Shingles and Postherpetic neuralgia

Janet D. Pearl, MD, MSc

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Shingles and Postherpetic neuralgia

What causes postherpetic neuralgia?

Postherpetic neuralgia is a painful condition that affects the nerves of the skin. It is a complication of herpes zoster virus, commonly known as shingles. Shingles is a painful, blistering rash caused by reactivation of the virus called varicella-zoster, which people usually get during childhood (chickenpox). Once someone has had chickenpox, the virus that caused it can remain dormant in some of the body’s nerve cells.  As people age, the virus can reactivate. The result is a shingles rash. Since there is some immunity against the virus, rather than a full body rash, the rash occurs in areas of skin supplied by the nerve where the virus is reactivated. Pain that persists long after the shingles rash and blisters have disappeared is called postherpetic neuralgia. It occurs when a person’s nerves are damaged during the shingles outbreak. The damaged nerves cannot send messages from the skin to the brain correctly, and they become confused.  This results in chronic severe pain that can last for months, or even years.

The risk of getting shingles as well as postherpetic neuralgia increases with age, and is more likely to occur in people over the age of 60.


Clinical symptoms and signs of Post Hepatic Neuralgia

The signs and symptoms of postherpetic neuralgia are generally limited to the area if skin where the shingles outbreak first occurred.  Signs and symptoms include pain commonly described as burning, sharp and stabbing, or deep and aching. Symptoms also include sensitivity to light touch or temperature changes

Upon examination of the patient, there may be evidence of scar formation on the skin at the site that had been recently affected by herpes zoster.


The best way to diagnose postherpetic neuralgia is through clinical history and examination. Rarely are additional investigations such as a viral culture or antibody measurements towards herpes zoster virus required.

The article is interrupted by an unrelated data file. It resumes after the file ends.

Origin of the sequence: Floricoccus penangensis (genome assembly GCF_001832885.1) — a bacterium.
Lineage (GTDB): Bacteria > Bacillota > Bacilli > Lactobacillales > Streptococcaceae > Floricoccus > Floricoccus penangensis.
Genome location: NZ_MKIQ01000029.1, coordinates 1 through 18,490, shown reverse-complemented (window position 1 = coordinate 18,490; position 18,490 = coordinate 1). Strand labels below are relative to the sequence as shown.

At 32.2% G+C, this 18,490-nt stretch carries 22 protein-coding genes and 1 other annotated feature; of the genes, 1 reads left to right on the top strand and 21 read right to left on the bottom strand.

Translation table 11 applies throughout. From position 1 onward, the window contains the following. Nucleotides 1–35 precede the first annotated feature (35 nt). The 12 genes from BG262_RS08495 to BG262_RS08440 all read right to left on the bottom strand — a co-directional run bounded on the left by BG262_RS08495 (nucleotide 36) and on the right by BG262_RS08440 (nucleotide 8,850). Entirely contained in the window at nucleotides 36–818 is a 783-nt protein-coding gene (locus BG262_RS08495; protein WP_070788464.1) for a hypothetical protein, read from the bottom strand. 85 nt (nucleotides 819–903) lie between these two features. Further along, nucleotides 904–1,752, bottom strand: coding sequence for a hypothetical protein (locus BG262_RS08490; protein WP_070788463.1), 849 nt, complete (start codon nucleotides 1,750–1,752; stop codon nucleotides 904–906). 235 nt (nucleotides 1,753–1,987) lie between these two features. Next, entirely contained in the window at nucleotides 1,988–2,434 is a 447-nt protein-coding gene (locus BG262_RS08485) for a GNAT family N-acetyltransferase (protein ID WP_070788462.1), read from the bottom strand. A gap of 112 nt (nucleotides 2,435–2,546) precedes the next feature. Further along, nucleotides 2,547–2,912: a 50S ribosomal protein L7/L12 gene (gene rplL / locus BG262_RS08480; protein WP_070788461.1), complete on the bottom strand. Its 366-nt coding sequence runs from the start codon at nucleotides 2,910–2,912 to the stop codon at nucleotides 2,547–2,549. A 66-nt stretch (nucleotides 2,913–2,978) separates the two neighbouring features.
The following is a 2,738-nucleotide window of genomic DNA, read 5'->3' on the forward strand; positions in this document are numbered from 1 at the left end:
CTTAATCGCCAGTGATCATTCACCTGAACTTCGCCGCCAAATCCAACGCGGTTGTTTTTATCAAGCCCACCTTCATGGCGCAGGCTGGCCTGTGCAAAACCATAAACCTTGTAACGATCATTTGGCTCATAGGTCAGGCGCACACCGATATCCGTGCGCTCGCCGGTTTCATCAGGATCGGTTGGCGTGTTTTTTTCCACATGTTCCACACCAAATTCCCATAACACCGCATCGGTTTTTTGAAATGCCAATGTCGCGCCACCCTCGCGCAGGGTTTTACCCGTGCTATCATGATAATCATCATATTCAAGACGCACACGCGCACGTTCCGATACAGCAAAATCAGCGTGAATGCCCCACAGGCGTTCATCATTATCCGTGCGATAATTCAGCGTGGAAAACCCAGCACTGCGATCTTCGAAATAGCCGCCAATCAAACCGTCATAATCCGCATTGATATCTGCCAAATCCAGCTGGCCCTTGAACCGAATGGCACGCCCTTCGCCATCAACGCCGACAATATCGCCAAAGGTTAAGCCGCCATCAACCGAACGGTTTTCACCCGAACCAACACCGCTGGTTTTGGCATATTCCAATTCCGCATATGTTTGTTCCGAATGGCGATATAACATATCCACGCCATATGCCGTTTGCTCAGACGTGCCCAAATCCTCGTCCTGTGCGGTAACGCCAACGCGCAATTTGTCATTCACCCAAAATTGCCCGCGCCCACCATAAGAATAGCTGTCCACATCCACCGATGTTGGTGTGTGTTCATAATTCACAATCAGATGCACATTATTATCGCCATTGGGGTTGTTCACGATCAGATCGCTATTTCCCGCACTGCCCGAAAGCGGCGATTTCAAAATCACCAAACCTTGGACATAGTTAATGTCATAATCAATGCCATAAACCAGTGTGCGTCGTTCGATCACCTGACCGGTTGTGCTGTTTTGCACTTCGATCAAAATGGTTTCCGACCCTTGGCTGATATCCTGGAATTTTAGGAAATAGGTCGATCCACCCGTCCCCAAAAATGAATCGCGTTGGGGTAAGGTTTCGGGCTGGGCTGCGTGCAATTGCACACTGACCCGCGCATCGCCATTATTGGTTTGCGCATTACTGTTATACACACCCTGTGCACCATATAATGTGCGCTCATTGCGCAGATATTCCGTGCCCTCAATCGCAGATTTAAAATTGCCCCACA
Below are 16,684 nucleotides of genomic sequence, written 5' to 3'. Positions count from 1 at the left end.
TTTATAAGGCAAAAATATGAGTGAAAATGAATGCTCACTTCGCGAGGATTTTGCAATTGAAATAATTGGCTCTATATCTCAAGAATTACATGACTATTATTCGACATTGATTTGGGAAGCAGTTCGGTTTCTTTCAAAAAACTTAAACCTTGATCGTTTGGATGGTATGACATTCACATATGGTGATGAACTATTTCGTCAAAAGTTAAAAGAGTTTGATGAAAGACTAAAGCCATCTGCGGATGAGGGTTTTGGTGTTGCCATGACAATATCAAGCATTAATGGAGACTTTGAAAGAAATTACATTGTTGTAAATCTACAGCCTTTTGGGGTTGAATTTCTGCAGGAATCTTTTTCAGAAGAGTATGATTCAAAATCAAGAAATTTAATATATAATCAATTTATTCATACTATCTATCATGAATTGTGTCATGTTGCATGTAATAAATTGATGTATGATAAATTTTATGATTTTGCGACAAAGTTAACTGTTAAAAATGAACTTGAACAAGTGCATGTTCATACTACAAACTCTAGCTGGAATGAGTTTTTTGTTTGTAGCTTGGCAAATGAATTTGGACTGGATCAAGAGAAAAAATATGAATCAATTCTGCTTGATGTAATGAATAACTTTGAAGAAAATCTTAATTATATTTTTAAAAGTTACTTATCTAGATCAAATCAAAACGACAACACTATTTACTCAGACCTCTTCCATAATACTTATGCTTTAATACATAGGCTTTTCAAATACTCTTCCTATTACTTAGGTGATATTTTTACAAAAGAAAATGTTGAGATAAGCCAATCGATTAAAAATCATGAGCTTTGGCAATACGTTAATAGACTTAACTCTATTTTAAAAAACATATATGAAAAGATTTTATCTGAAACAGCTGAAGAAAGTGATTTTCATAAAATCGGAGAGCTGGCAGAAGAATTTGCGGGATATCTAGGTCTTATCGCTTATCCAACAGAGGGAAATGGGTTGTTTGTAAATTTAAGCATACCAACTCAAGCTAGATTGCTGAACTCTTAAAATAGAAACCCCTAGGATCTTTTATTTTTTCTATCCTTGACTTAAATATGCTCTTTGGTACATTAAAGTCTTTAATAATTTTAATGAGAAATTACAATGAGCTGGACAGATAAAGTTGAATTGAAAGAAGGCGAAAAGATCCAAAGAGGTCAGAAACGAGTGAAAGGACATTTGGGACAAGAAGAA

Treatment of Postherpetic neuralgia

pillsCurrently, there is no cure or postherpetic nerualiga. Treatment aims to control and reduce pain until the condition goes away. Pain management may include:

Analgesics are medications that are specifically used to relieve pain. They are also known as painkillers. Common analgesics for postherpetic neuralgia include:

 Tricyclic Antidepressants (TCA) are normally prescribed to treat depression, however they appear to have a powerful analgesic effect and can reduce pain associated with postherpetic neuralgia. They often have side effects, like dry mouth and blurred vision. Commonly used TCA’s include:

    • amitriptyline (Elavil)
    • desipramine (Norpramin)
    • imipramine (Tofranil)
    • nortriptyline (Pamelor)

Anticonvulsants are normally used for seizures. However studies have shown that lower doses can be effective in treating the pain of postherpetic neuralgia as well. They work by altering the conduction of pain impulses along the nerve fibres and also have a mild sedative effect, both of which can help control pain effectively.

    • carbamazepine (Tegretol)
    • gabapentin (Neurontin)
    • phenytoin (Dilantin)

Can Postherpetic Neuralgia be prevented?

A herpes zoster vaccine called Zostavax can reduce the risk of shingles by 50%. It can also protect against postherpetic neuralgia. The vaccine is given to all adults over the age of 60.

Shingles vaccine

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